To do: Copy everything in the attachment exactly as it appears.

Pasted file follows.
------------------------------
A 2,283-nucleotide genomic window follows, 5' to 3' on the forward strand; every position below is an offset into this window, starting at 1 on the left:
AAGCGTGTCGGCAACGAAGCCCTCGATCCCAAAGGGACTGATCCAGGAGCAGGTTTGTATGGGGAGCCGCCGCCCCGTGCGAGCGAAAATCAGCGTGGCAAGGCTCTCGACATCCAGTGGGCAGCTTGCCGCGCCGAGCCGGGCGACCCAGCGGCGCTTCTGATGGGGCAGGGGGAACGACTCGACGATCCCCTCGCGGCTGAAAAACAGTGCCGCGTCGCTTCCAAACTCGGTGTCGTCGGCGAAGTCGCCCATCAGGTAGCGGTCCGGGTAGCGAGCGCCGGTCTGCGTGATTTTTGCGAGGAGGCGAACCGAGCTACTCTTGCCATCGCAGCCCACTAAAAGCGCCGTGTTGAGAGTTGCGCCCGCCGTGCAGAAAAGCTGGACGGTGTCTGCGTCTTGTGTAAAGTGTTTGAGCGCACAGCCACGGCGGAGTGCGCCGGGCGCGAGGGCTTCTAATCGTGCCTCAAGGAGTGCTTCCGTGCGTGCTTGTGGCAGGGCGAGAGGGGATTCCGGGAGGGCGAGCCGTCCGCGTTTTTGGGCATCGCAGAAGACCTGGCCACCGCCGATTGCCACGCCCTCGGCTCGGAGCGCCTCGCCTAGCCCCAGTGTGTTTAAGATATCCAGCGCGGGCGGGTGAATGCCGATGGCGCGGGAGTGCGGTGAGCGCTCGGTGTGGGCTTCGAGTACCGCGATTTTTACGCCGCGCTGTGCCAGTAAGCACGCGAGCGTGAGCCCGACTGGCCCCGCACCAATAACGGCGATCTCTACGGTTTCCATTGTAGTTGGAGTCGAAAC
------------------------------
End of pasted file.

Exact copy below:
A 2,283-nucleotide genomic window follows, 5' to 3' on the forward strand; every position below is an offset into this window, starting at 1 on the left:
AAGCGTGTCGGCAACGAAGCCCTCGATCCCAAAGGGACTGATCCAGGAGCAGGTTTGTATGGGGAGCCGCCGCCCCGTGCGAGCGAAAATCAGCGTGGCAAGGCTCTCGACATCCAGTGGGCAGCTTGCCGCGCCGAGCCGGGCGACCCAGCGGCGCTTCTGATGGGGCAGGGGGAACGACTCGACGATCCCCTCGCGGCTGAAAAACAGTGCCGCGTCGCTTCCAAACTCGGTGTCGTCGGCGAAGTCGCCCATCAGGTAGCGGTCCGGGTAGCGAGCGCCGGTCTGCGTGATTTTTGCGAGGAGGCGAACCGAGCTACTCTTGCCATCGCAGCCCACTAAAAGCGCCGTGTTGAGAGTTGCGCCCGCCGTGCAGAAAAGCTGGACGGTGTCTGCGTCTTGTGTAAAGTGTTTGAGCGCACAGCCACGGCGGAGTGCGCCGGGCGCGAGGGCTTCTAATCGTGCCTCAAGGAGTGCTTCCGTGCGTGCTTGTGGCAGGGCGAGAGGGGATTCCGGGAGGGCGAGCCGTCCGCGTTTTTGGGCATCGCAGAAGACCTGGCCACCGCCGATTGCCACGCCCTCGGCTCGGAGCGCCTCGCCTAGCCCCAGTGTGTTTAAGATATCCAGCGCGGGCGGGTGAATGCCGATGGCGCGGGAGTGCGGTGAGCGCTCGGTGTGGGCTTCGAGTACCGCGATTTTTACGCCGCGCTGTGCCAGTAAGCACGCGAGCGTGAGCCCGACTGGCCCCGCACCAATAACGGCGATCTCTACGGTTTCCATTGTAGTTGGAGTCGAAAC